“In that thirty seconds, that ended that habit. Nobody did that any more. That was the end of it. Because it Neal did it, anybody can do it, right? [laughs] Some problems you can solve very easily. Just have to say the right thing at the right time. It wasn’t a big campaign it was just, oop! That was it. Goodbye.”

It’s no surprise perhaps given Adams’ determined nature, that big campaigns were indeed in the pipeline. At that time it was normal for artists to submit their artwork and not have it returned, meaning that they could not sell on their original art – a perk that artists today take for granted.  It sounds like a small change, but the impact upon the industry was huge, with artists financially more secure, and inspired to create a greater product for both the publisher and themselves.

“Well I think you have to say that people doubled their income, in a year,” laughs Adams, “by being able to sell the original art. If they couldn’t sell them for what they sold at DC or Marvel for, they weren’t very good, I’ve gotta say that. But it was a tough campaign, and it, it went through lots of stages, and one of the things that I do... it’s not so much that I win because I’m a pigheaded asshole, or because I win, it’s because I do my homework. I read the copyright laws, I read the laws on the books, if they apply, I read the common law and I look at other deals with other industries and I pay attention, so that if somebody wants to take the time to argue with me I’m perfectly willing to have the argument and to have the debate. But it’s really kind of a waste of time because I’ve probably done more homework on it than they have. And so yeah we’ll have the discussion but in the end, you know… it didn’t matter what they were saying or what they felt or they, whatever the significance it was, it was law. So you sorta have to obey the law!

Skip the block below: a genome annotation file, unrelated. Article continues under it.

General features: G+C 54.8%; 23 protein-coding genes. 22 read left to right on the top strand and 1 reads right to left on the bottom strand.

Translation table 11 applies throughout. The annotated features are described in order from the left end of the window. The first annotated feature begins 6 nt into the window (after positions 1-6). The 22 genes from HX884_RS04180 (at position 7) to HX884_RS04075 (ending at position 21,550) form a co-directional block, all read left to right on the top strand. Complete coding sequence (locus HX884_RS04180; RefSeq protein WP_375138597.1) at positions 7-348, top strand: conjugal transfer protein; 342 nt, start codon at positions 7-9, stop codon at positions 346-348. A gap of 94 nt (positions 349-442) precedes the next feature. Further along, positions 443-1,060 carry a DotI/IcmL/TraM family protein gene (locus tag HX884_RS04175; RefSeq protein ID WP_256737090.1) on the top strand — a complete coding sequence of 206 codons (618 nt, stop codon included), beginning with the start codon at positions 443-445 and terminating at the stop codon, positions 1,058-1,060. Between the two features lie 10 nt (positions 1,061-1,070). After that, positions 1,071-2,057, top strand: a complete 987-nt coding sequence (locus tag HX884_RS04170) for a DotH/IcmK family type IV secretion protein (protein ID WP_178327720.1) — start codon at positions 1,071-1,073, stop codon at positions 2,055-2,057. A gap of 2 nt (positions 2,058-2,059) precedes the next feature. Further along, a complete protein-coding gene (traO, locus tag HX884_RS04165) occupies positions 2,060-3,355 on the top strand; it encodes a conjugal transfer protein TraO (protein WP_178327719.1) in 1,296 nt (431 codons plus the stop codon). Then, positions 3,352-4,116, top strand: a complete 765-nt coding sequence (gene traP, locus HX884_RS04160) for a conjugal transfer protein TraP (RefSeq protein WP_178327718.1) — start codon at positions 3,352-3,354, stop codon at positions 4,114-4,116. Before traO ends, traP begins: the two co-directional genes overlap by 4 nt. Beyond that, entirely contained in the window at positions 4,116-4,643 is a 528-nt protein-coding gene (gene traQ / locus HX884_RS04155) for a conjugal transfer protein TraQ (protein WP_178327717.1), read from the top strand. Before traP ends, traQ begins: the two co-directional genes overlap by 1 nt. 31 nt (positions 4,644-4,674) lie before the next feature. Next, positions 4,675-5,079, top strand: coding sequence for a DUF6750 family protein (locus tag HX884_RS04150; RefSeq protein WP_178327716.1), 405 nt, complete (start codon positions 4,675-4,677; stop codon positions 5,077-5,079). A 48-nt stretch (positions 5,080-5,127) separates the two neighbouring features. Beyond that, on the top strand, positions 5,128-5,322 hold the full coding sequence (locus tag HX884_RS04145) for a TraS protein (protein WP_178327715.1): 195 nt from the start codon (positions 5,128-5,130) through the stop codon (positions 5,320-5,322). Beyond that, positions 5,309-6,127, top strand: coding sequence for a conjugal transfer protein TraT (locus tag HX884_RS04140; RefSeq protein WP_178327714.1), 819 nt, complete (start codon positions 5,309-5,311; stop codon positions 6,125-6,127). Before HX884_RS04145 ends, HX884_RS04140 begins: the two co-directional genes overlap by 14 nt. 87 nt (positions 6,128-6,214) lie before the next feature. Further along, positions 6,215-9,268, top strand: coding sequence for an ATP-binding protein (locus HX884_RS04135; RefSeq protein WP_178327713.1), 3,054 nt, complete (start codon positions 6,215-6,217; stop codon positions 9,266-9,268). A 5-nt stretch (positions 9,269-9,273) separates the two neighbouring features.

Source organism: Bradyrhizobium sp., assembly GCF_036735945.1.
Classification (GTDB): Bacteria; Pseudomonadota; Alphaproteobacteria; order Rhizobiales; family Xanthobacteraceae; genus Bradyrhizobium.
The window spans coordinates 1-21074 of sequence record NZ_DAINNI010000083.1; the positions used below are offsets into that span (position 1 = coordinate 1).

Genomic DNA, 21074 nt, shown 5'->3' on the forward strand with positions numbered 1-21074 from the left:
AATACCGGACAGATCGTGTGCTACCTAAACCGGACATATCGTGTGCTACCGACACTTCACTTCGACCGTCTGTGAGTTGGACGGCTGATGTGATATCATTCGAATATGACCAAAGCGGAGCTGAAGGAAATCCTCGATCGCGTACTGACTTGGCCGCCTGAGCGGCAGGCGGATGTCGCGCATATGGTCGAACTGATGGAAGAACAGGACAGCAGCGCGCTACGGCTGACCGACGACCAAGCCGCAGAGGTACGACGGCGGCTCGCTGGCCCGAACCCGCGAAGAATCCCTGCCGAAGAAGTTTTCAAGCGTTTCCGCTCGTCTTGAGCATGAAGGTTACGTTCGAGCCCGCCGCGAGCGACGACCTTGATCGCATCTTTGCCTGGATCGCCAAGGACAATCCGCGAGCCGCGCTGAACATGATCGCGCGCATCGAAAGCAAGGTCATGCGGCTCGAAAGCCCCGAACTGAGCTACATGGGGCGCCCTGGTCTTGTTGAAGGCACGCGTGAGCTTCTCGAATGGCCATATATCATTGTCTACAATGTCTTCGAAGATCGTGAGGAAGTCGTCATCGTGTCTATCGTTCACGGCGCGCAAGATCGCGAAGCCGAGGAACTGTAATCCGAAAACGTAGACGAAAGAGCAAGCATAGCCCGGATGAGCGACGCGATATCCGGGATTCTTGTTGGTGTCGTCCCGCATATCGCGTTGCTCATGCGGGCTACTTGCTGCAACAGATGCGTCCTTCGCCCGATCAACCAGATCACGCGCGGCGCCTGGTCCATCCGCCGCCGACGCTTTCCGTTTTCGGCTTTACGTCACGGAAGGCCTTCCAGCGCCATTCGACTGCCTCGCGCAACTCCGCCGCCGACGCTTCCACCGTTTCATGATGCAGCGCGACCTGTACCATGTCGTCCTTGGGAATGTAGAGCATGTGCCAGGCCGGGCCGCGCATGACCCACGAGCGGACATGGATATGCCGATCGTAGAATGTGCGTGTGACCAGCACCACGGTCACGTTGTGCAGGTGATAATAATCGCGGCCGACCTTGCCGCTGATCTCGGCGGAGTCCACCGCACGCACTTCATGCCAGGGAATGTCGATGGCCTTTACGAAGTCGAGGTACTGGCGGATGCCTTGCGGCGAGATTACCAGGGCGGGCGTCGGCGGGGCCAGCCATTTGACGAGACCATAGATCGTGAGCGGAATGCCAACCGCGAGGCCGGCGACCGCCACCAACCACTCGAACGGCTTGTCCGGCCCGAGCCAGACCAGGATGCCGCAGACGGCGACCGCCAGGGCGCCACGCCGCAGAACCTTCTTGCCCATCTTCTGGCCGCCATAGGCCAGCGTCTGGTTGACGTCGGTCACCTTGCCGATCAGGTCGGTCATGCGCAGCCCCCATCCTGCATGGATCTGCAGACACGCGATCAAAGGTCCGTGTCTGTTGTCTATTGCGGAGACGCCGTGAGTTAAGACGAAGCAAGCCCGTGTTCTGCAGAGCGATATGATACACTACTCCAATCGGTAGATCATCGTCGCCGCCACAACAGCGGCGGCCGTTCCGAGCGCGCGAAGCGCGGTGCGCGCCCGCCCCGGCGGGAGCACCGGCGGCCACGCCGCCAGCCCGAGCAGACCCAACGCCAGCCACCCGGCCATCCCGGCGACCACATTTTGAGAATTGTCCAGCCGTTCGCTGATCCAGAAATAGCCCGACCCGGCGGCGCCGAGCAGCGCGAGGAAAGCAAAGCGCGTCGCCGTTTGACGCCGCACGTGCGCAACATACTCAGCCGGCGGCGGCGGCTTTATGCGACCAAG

“Look at the people who went to Image, they ended up making billions of millions off selling comic books. And they got little percentages, where you made a ton of money! So why wouldn’t you do that? Doesn’t that, the logic of it, don’t book publishers do that? They make money! They get to have big metal logos on their buildings that are made of marble, with marble steps and they get to act like they’re making the money when in fact some poor prick writer is writing little weird books and signing his name Stephen King and making them rich! I mean, it all makes sense, it wasn’t like I was arguing to take something away from the publishers, I was arguing to make them rich! Why would they fight with me, I have no idea. [laughs]”

The issue of Superman’s creators, Jerry Siegel and Joe Shuster, earning so little from their iconic creation while DC comics and parent company Warner Brothers became rich, has been angering fans for decades. Even now there are disputes over their treatment, but their fate would have been far worse had it not been for Adams leading the fight in the mid ‘70s. At that time, Shuster was almost blind, living in poverty, and ignored by DC.